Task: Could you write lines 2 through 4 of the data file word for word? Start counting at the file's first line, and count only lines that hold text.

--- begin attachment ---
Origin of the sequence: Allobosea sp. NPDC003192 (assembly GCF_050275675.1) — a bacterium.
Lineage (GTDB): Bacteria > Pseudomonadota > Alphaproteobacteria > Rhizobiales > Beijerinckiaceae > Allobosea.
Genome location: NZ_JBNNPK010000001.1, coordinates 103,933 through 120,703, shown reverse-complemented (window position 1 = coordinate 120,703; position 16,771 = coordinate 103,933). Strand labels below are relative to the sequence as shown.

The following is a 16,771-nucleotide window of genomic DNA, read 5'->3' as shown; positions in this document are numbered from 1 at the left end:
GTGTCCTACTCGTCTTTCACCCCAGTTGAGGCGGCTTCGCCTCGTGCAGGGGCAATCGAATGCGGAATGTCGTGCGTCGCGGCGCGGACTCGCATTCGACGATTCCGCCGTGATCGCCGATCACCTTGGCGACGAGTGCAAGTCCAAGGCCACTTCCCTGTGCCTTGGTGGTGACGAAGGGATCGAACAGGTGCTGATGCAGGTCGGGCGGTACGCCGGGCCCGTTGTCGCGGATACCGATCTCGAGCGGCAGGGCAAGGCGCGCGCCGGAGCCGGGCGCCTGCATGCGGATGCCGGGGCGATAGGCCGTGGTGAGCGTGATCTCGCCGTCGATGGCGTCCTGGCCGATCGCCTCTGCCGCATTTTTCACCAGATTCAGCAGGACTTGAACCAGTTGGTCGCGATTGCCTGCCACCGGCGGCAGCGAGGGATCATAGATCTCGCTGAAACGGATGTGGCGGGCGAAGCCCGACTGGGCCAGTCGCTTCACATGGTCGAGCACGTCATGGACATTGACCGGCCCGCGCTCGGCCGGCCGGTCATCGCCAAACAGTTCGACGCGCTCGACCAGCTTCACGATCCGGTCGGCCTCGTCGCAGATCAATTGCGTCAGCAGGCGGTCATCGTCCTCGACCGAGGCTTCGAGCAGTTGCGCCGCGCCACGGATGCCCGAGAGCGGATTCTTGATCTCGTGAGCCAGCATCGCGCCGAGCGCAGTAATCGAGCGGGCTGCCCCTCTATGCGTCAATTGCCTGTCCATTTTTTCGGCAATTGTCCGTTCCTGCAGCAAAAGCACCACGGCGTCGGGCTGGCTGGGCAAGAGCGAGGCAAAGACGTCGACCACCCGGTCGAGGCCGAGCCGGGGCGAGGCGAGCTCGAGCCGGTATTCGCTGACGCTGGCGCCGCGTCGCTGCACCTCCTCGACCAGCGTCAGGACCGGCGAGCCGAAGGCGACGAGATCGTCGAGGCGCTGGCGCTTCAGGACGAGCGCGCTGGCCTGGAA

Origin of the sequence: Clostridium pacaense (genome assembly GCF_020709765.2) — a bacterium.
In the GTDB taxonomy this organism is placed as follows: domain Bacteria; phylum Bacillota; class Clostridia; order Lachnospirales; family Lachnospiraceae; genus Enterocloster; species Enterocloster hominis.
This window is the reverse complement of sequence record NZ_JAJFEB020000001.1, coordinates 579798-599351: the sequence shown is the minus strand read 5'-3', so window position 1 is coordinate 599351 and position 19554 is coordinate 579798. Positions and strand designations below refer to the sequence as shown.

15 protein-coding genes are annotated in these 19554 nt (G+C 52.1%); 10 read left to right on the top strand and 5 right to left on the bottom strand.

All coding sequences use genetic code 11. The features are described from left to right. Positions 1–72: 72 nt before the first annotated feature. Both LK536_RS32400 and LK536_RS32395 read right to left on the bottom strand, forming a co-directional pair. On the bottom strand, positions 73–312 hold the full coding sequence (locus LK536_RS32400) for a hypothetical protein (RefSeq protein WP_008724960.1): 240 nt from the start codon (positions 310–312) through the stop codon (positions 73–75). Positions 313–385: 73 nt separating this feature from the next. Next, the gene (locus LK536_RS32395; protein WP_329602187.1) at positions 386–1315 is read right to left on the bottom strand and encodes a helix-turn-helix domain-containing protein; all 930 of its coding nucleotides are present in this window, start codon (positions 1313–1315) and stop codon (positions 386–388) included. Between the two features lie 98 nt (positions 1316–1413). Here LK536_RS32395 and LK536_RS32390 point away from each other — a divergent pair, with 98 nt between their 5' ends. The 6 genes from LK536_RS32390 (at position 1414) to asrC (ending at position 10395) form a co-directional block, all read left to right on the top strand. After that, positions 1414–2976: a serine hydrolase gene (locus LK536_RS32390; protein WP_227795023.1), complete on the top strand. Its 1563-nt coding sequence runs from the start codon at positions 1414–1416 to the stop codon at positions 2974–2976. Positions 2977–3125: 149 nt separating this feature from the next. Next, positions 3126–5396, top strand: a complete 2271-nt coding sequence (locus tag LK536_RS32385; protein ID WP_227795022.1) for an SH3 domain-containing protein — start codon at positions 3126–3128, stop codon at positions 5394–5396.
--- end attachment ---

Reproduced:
Lineage (GTDB): Bacteria > Pseudomonadota > Alphaproteobacteria > Rhizobiales > Beijerinckiaceae > Allobosea.
Genome location: NZ_JBNNPK010000001.1, coordinates 103,933 through 120,703, shown reverse-complemented (window position 1 = coordinate 120,703; position 16,771 = coordinate 103,933). Strand labels below are relative to the sequence as shown.

The following is a 16,771-nucleotide window of genomic DNA, read 5'->3' as shown; positions in this document are numbered from 1 at the left end: